Selecciona Edición
Conéctate
Selecciona Edición
Tamaño letra

Former Spanish PM sides with Venezuela’s Maduro over elections

International mediator José Luis Rodríguez Zapatero urges opposition to accept government conditions

Former Spanish Prime Minister José Luis Rodríguez Zapatero talks to the media before attending Venezuela’s government and opposition coalition meeting in Santo Domingo.
Former Spanish Prime Minister José Luis Rodríguez Zapatero talks to the media before attending Venezuela’s government and opposition coalition meeting in Santo Domingo. REUTERS

Former Spanish prime minister José Luis Rodríguez Zapatero has sent a letter to Venezuelan opposition members engaged in talks with the government of Nicolás Maduro, urging them to accept a draft agreement reached during bilateral meetings in Dominican Republic.

Zapatero, who headed a Socialist government in Spain from 2004 to 2011, has been acting as a mediator between the parties along with Dominican president Danilo Medina. The months-long talks broke down after failure to reach a deal on how to organize fair presidential elections in Venezuela.

Zapatero described the deal as “a real and brave hope for the future of Venezuela”

In his letter, Zapatero said that “in a way that was unexpected to me, the document was not subscribed to by opposition representatives. I will not delve into the circumstances and motives for this, but it is my duty to defend the truth, and I am committed to not giving up on the chance to reach a historic agreement among Venezuelans.

“I ask you, with peace and democracy in mind, for your organization to formally subscribe the agreement herein included, now that the government has pledged to scrupulously respect the agreed terms,” adds the letter.

The former Spanish PM writes that his request is a result of his own “deep belief in the need for this agreement and my commitment to see its terms honored.”


Letter from former Spanish head of government José Luis Rodríguez Zapatero to the Venezuelan opposition.

Venezuela will hold presidential elections on April 22. The date was one of the stumbling blocks at the negotiating table: the government wanted to hold them by April at the latest, while the opposition wanted them no earlier than June.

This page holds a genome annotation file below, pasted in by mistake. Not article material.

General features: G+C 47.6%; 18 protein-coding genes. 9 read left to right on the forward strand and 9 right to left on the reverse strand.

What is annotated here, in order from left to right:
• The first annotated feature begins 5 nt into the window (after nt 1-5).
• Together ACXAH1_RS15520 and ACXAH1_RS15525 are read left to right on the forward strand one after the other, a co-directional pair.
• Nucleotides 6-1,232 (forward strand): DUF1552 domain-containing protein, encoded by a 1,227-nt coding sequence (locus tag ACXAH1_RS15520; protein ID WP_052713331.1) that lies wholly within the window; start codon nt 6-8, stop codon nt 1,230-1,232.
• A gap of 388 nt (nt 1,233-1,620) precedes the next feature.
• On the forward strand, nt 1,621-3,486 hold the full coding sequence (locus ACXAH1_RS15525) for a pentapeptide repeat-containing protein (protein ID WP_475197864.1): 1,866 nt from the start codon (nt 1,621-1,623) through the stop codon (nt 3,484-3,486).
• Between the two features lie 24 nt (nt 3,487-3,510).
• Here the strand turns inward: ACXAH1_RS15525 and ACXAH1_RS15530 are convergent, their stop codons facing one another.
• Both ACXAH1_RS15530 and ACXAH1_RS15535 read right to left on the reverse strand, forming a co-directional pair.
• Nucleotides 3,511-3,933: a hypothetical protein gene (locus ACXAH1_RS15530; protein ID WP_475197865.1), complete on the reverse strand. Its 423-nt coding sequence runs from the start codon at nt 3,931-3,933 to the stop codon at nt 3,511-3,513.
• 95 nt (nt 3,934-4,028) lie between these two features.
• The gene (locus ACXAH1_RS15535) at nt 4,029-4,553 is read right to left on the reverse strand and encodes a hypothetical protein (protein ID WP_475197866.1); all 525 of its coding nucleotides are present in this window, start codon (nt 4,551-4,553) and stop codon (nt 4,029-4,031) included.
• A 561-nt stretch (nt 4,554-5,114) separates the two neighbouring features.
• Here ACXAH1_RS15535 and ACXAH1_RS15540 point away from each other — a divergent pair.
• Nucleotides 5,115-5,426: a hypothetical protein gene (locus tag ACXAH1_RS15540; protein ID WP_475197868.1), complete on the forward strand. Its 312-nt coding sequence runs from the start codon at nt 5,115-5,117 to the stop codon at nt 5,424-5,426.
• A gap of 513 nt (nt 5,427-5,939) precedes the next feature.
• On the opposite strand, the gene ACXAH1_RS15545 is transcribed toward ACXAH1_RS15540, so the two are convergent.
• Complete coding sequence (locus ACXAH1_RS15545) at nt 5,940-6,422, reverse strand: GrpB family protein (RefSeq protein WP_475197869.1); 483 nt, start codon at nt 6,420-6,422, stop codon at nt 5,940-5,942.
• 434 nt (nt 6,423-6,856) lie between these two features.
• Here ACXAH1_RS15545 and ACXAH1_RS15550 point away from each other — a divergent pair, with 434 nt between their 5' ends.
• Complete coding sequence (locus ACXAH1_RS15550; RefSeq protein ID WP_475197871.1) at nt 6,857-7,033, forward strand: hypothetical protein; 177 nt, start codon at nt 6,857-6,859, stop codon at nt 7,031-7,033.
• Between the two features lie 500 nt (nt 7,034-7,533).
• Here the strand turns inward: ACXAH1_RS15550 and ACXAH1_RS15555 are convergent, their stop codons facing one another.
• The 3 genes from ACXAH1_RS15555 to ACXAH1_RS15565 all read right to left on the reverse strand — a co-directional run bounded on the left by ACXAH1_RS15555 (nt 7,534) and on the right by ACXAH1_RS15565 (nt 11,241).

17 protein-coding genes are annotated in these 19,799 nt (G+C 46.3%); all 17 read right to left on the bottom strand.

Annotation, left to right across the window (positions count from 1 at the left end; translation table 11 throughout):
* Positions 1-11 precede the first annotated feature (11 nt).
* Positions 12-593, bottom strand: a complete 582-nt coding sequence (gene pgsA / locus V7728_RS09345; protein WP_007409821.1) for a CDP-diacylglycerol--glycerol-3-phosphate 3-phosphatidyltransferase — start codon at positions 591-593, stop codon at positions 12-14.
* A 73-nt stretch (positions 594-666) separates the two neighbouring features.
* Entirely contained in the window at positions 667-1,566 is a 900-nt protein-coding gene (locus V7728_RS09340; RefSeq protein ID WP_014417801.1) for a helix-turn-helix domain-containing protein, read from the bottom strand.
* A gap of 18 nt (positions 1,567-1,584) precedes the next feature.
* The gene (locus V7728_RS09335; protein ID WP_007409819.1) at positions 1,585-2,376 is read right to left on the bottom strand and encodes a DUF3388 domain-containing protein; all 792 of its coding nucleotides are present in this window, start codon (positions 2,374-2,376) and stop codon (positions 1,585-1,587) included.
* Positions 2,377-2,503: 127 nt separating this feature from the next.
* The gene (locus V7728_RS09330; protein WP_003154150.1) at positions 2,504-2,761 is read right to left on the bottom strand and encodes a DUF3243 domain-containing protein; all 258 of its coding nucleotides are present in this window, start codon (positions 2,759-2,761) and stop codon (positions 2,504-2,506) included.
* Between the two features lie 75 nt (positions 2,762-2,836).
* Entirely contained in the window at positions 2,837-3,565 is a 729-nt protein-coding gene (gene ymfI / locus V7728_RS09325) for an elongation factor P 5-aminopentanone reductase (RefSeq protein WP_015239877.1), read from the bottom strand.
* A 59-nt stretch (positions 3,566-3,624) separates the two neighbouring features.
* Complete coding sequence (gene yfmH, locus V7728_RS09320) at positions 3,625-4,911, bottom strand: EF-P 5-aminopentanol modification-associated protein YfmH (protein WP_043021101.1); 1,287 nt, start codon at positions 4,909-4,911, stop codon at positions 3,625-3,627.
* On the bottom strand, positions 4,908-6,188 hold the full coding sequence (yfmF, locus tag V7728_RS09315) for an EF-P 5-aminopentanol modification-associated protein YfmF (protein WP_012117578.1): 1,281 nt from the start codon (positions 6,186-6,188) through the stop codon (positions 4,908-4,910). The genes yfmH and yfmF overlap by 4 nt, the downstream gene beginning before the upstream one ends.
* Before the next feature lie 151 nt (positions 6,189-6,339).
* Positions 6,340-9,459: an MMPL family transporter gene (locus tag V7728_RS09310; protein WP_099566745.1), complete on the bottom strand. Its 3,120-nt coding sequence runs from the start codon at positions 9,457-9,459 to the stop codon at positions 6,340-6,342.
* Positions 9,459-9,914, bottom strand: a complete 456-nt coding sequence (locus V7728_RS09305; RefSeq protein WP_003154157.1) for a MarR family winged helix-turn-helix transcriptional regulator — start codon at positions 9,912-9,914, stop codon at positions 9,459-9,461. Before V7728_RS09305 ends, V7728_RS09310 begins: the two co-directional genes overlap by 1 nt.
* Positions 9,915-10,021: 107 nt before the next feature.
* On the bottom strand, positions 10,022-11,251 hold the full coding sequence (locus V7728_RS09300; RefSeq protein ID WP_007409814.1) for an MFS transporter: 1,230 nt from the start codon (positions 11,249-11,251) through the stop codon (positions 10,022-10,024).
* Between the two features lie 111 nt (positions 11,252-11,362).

Opposition representatives also demanded a lift on the current ban stopping their own main leaders from running in the election. The main opposition figures are two-time presidential candidate Henrique Capriles and Leopoldo López, under house arrest.

Venezuela will hold presidential elections on April 22

The opposition wants “the immediate legalization in under 48 hours” of the Democratic Unity Roundtable (MUD) and of the political parties Primero Justicia (Justice First), which is headed by Capriles, as well as Voluntad Popular (Popular Will), led by López. Both of these parties have been left out of the presidential race by judicial and electoral authorities, which the opposition accuses of being subservient to the Maduro government.

The main negotiator for MUD, Julio Borges, said that his proposals – which included details about international observers, audits, voter rolls and campaigning – are aimed at guaranteeing “free elections,” something that Maduro fears, he said.

“Brave hope”

In his letter, Zapatero said that the talks in Dominican Republic had led to a basic consensus for a broad agreement that he described as “a real and brave hope for the future of Venezuela.”

Dominican leader Danilo Medina said that talks have entered “an indefinite recess” after the opposition refused to add their name to a draft document signed by Nicolás Maduro, on the grounds that it was insufficient.

International observers at the talks included Bolivia, Nicaragua, St. Vincent and the Grenadines, Mexico and Chile. Mexico pulled out after a date was set for the presidential election, while Chile did the same after ascertaining that no agreement has been reached to create “the minimum conditions for a democratic presidential election.”

On Thursday, the European Parliament passed a resolution asking for increased sanctions against high-ranking Venezuelan officials, including President Maduro himself. The chamber also expressed condemnation for Venezuela’s recent decision to expel the Spanish ambassador to that country.

English version by Susana Urra.

More information